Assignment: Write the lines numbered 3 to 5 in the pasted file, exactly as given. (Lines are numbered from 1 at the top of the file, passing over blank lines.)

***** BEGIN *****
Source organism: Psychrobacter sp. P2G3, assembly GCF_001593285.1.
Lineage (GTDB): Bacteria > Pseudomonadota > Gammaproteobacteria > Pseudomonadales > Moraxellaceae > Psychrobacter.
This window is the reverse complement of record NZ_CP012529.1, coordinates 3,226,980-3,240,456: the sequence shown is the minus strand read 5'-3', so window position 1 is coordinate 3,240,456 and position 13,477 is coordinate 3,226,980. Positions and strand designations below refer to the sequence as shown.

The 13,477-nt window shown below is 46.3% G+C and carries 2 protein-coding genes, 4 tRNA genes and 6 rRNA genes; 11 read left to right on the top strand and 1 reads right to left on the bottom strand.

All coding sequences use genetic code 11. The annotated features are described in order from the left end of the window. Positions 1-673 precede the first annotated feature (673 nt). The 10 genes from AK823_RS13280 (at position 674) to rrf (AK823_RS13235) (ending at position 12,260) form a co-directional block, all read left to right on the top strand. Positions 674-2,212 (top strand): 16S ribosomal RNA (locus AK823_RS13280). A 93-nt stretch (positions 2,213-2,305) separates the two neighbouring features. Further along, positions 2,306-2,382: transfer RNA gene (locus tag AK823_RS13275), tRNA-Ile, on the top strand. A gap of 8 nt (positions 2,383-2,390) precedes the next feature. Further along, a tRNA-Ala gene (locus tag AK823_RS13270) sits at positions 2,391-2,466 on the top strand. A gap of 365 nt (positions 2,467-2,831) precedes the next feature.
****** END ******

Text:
This window is the reverse complement of record NZ_CP012529.1, coordinates 3,226,980-3,240,456: the sequence shown is the minus strand read 5'-3', so window position 1 is coordinate 3,240,456 and position 13,477 is coordinate 3,226,980. Positions and strand designations below refer to the sequence as shown.

The 13,477-nt window shown below is 46.3% G+C and carries 2 protein-coding genes, 4 tRNA genes and 6 rRNA genes; 11 read left to right on the top strand and 1 reads right to left on the bottom strand.

All coding sequences use genetic code 11. The annotated features are described in order from the left end of the window. Positions 1-673 precede the first annotated feature (673 nt). The 10 genes from AK823_RS13280 (at position 674) to rrf (AK823_RS13235) (ending at position 12,260) form a co-directional block, all read left to right on the top strand. Positions 674-2,212 (top strand): 16S ribosomal RNA (locus AK823_RS13280). A 93-nt stretch (positions 2,213-2,305) separates the two neighbouring features. Further along, positions 2,306-2,382: transfer RNA gene (locus tag AK823_RS13275), tRNA-Ile, on the top strand. A gap of 8 nt (positions 2,383-2,390) precedes the next feature. Further along, a tRNA-Ala gene (locus tag AK823_RS13270) sits at positions 2,391-2,466 on the top strand. A gap of 365 nt (positions 2,467-2,831) precedes the next feature.